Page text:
It took me a long time to see it. My feelings were real enough. But my thinking rested on the lie that said my value was only as good as what I acquired, produced, or accomplished. If I did cool stuff, I was cool. If not, well . . .

The truth is, God designed me even before he made the world. He sent me for birth at precisely the right time, free to choose—or not—to fulfill my purpose. He formed me in his image and gave me everything needed to succeed. But I, myself, brought no ability or quality to the table.

Even so, after I rejected him and his plan, he loved me so much that he sent his Son, Jesus, to pay for my failure. His sacrifice demonstrated how much he valued me—and every other person on the planet.

So, yeah, we’re cool because God says so. That’s what Easter is all about.

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Foggles Focus Practice on Good Days for the Bad Days

Focusing on an aerial view of farm land from banked airplane

My view focused on God’s good Earth

On a bouncy Spring morning, cotton-ball clouds topped the mountains edging our valley. The glistening Snake River cut through rich green, and brown fields that tipped and turned below. Mesmerized, I thought it almost too beautiful to waste on work. Better a dreary day, overcast and gray to focus on the business at hand.

I worked my flight student hard. “Climb and maintain 5,000 feet,” I commanded, mimicking Air Traffic Control. “Turn right to [a] heading [of] 340 [degrees]. Report reaching PARMO intersection.” He repeated the instructions and maneuvered the airplane. read more ...

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Time: Liquid, Eternal, and Vacation

Rome’s emperors spent time, money, and the lives of thousands to ensure their immortality.

 

Time’s a funny thing. On one hand, it seems so absolute, unalterable, a one-way arrow to which we are all irrevocably tied.

On the other hand, we all perceive it differently. For example, I know time as a pilot—tangible, measurable, available in limited, finite quantities. Here in Rome, the “Eternal City”, I find ample evidence of those who judged it differently. They considered themselves exempt from its constraints. Their best efforts at immortality, however, served only to produce tourist revenue and archeological delight.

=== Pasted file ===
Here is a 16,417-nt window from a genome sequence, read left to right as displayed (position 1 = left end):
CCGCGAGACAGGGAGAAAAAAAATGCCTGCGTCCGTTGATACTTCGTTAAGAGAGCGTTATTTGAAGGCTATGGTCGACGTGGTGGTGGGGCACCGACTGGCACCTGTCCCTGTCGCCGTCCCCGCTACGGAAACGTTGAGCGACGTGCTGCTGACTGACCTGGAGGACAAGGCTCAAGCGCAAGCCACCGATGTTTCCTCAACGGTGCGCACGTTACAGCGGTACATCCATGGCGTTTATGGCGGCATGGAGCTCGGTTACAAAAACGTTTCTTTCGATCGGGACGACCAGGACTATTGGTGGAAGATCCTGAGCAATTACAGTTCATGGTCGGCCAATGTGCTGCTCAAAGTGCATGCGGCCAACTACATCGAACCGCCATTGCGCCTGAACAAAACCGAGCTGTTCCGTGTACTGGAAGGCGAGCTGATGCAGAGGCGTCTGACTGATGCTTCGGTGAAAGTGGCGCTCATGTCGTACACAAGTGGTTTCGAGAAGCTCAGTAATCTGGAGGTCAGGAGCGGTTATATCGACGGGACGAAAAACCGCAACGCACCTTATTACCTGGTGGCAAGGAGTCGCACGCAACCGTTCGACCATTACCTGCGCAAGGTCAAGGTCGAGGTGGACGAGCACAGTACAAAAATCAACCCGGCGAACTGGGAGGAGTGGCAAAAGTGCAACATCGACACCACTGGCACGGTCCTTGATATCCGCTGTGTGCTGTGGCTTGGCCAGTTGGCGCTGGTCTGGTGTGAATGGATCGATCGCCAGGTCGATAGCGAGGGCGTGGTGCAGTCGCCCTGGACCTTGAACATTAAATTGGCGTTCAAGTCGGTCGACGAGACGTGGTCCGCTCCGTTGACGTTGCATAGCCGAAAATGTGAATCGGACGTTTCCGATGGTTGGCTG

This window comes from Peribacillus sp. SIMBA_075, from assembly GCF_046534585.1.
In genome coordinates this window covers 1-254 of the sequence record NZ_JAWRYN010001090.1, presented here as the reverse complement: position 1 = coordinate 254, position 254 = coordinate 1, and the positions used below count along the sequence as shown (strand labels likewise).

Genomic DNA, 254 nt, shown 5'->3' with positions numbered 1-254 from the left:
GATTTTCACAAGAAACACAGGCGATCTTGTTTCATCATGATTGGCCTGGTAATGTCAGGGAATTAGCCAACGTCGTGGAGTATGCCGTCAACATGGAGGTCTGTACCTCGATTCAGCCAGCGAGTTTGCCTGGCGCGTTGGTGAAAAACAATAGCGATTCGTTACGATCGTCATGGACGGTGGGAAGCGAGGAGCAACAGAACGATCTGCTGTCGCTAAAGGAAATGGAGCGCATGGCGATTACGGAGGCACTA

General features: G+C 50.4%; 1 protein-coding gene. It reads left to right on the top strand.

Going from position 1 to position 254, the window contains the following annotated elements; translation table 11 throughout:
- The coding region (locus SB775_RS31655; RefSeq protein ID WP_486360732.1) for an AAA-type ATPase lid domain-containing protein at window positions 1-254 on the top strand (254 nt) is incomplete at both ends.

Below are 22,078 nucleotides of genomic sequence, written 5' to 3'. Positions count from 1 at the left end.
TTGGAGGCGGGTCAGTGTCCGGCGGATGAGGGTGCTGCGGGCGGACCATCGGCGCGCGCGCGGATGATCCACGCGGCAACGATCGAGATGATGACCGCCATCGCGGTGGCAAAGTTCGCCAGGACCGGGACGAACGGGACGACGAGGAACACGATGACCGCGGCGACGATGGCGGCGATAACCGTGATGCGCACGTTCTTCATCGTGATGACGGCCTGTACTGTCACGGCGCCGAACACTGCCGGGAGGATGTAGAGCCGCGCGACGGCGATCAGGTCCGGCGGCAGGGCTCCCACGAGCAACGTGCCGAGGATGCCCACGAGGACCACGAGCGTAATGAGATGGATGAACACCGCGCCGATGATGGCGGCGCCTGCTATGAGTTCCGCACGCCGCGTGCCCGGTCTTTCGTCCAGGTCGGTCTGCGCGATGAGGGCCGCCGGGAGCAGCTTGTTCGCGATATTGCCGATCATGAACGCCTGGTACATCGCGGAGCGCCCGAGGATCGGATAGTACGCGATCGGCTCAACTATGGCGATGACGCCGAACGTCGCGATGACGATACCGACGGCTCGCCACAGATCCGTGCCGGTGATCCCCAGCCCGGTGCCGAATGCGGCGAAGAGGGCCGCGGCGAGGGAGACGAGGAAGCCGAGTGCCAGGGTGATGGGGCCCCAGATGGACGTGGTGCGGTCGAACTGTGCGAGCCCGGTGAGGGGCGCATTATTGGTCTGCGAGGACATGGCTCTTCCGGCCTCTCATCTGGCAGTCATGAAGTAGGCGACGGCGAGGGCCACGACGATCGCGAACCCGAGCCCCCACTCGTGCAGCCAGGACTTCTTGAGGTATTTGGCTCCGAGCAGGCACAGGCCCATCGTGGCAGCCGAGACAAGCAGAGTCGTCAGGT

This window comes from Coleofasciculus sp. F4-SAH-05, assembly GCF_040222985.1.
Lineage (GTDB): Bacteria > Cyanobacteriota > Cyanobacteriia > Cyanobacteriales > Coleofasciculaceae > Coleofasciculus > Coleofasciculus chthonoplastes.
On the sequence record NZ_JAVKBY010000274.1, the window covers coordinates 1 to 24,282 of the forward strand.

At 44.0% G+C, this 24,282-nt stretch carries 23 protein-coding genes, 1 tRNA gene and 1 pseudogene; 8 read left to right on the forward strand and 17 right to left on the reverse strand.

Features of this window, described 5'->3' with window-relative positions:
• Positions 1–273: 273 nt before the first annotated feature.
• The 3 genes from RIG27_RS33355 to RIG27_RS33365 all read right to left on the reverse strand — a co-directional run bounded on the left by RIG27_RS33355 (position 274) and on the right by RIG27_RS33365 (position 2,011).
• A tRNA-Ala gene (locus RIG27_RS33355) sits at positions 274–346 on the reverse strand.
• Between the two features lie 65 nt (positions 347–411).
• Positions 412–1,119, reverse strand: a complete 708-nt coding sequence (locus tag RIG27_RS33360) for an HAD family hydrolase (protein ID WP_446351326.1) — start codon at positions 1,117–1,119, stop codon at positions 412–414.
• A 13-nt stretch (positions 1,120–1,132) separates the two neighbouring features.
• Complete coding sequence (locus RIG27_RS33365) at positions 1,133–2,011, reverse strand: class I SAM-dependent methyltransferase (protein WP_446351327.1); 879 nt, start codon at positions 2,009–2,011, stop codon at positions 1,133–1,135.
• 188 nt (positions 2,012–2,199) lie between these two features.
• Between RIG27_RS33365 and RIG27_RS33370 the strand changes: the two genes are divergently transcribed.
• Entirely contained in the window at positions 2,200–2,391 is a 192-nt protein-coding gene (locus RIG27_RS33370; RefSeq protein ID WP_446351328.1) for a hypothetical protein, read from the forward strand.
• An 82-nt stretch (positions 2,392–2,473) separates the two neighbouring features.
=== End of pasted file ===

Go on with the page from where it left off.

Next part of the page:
I’ll be back next week to explore some aspect of flight—in the air, space or imagination—as a metaphor on life. This week, however, my honey and I are on vacation confirming the ancient wisdom that says, “life’s too short to drink bad coffee.”

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How to Handle the Weight of Command

Messy traffic in a central asian intersection

Sometimes the simplest jobs get messy.

Our driver weaves the van right to pass the truck but dips back.  The truck slides right, so our driver moves left. Still not clear, he trails again behind the swaying load. Another peek to the right reveals open space. He accelerates into the lane. But a motorcycle pulls up behind, then passes on our right running along the pavement’s edge. At the same time, a bus appears around the bend ahead, filling the opposing lane, bearing down upon us.

The honking motorcycle races forward clearing our finder by an inch, then threads the shrinking gap between bus and truck. Our driver drops back into the shelter behind the truck as the bus speeds through the vacated space. A few minutes later our driver successfully exploits a fresh opportunity but then brakes as a farm tractor meanders onto the highway. The truck instantly looms close behind, blasts an air horn but doesn’t drop back. read more ...

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How the Summer Solstice Reveals the Big Picture

Because the Earth’s axis is tilted, it passes 4 special points every year. Image credit: By Tauʻolunga – Own work, CC BY-SA 2.5, https://commons.wikimedia.org/w/index.php?curid=927635